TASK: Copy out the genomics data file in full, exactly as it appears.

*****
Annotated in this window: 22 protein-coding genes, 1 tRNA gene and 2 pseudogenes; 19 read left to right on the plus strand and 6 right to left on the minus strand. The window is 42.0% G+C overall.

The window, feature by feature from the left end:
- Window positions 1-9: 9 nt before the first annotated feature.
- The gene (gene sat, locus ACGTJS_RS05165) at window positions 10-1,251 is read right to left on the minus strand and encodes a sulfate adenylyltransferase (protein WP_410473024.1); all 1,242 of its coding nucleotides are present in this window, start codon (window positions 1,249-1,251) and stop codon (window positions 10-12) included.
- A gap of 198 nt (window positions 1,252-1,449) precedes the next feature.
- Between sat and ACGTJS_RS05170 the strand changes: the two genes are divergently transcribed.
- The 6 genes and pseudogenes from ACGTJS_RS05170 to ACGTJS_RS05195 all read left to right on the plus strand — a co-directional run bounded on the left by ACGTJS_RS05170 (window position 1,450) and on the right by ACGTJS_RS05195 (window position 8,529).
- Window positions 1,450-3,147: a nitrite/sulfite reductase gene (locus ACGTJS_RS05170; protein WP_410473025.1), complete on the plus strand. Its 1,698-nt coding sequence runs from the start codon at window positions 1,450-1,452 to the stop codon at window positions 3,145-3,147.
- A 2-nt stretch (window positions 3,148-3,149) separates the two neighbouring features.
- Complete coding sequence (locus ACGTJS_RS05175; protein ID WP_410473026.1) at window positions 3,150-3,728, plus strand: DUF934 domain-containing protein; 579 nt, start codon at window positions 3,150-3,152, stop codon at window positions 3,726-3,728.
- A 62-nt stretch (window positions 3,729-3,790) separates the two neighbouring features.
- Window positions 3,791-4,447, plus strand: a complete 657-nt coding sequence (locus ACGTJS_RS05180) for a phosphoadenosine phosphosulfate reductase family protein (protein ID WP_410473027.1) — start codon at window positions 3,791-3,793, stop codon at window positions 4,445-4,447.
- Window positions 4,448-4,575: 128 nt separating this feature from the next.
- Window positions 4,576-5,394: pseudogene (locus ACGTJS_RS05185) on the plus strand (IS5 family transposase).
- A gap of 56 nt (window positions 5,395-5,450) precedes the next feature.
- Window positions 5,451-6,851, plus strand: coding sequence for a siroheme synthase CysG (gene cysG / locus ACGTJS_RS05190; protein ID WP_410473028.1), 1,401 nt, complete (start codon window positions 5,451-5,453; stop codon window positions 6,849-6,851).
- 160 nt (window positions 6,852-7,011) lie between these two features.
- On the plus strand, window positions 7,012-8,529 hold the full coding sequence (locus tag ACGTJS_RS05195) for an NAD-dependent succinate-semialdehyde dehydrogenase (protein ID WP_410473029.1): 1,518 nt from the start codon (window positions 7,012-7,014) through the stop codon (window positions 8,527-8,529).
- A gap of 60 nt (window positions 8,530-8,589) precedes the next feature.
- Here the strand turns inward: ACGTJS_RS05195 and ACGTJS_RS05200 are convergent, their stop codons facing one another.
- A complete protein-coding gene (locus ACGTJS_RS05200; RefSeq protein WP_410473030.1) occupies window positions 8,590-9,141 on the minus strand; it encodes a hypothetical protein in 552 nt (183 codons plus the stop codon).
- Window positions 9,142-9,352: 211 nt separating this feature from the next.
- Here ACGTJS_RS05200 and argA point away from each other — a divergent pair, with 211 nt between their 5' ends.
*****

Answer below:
Annotated in this window: 22 protein-coding genes, 1 tRNA gene and 2 pseudogenes; 19 read left to right on the plus strand and 6 right to left on the minus strand. The window is 42.0% G+C overall.

The window, feature by feature from the left end:
- Window positions 1-9: 9 nt before the first annotated feature.
- The gene (gene sat, locus ACGTJS_RS05165) at window positions 10-1,251 is read right to left on the minus strand and encodes a sulfate adenylyltransferase (protein WP_410473024.1); all 1,242 of its coding nucleotides are present in this window, start codon (window positions 1,249-1,251) and stop codon (window positions 10-12) included.
- A gap of 198 nt (window positions 1,252-1,449) precedes the next feature.
- Between sat and ACGTJS_RS05170 the strand changes: the two genes are divergently transcribed.
- The 6 genes and pseudogenes from ACGTJS_RS05170 to ACGTJS_RS05195 all read left to right on the plus strand — a co-directional run bounded on the left by ACGTJS_RS05170 (window position 1,450) and on the right by ACGTJS_RS05195 (window position 8,529).
- Window positions 1,450-3,147: a nitrite/sulfite reductase gene (locus ACGTJS_RS05170; protein WP_410473025.1), complete on the plus strand. Its 1,698-nt coding sequence runs from the start codon at window positions 1,450-1,452 to the stop codon at window positions 3,145-3,147.
- A 2-nt stretch (window positions 3,148-3,149) separates the two neighbouring features.
- Complete coding sequence (locus ACGTJS_RS05175; protein ID WP_410473026.1) at window positions 3,150-3,728, plus strand: DUF934 domain-containing protein; 579 nt, start codon at window positions 3,150-3,152, stop codon at window positions 3,726-3,728.
- A 62-nt stretch (window positions 3,729-3,790) separates the two neighbouring features.
- Window positions 3,791-4,447, plus strand: a complete 657-nt coding sequence (locus ACGTJS_RS05180) for a phosphoadenosine phosphosulfate reductase family protein (protein ID WP_410473027.1) — start codon at window positions 3,791-3,793, stop codon at window positions 4,445-4,447.
- Window positions 4,448-4,575: 128 nt separating this feature from the next.
- Window positions 4,576-5,394: pseudogene (locus ACGTJS_RS05185) on the plus strand (IS5 family transposase).
- A gap of 56 nt (window positions 5,395-5,450) precedes the next feature.
- Window positions 5,451-6,851, plus strand: coding sequence for a siroheme synthase CysG (gene cysG / locus ACGTJS_RS05190; protein ID WP_410473028.1), 1,401 nt, complete (start codon window positions 5,451-5,453; stop codon window positions 6,849-6,851).
- 160 nt (window positions 6,852-7,011) lie between these two features.
- On the plus strand, window positions 7,012-8,529 hold the full coding sequence (locus tag ACGTJS_RS05195) for an NAD-dependent succinate-semialdehyde dehydrogenase (protein ID WP_410473029.1): 1,518 nt from the start codon (window positions 7,012-7,014) through the stop codon (window positions 8,527-8,529).
- A gap of 60 nt (window positions 8,530-8,589) precedes the next feature.
- Here the strand turns inward: ACGTJS_RS05195 and ACGTJS_RS05200 are convergent, their stop codons facing one another.
- A complete protein-coding gene (locus ACGTJS_RS05200; RefSeq protein WP_410473030.1) occupies window positions 8,590-9,141 on the minus strand; it encodes a hypothetical protein in 552 nt (183 codons plus the stop codon).
- Window positions 9,142-9,352: 211 nt separating this feature from the next.
- Here ACGTJS_RS05200 and argA point away from each other — a divergent pair, with 211 nt between their 5' ends.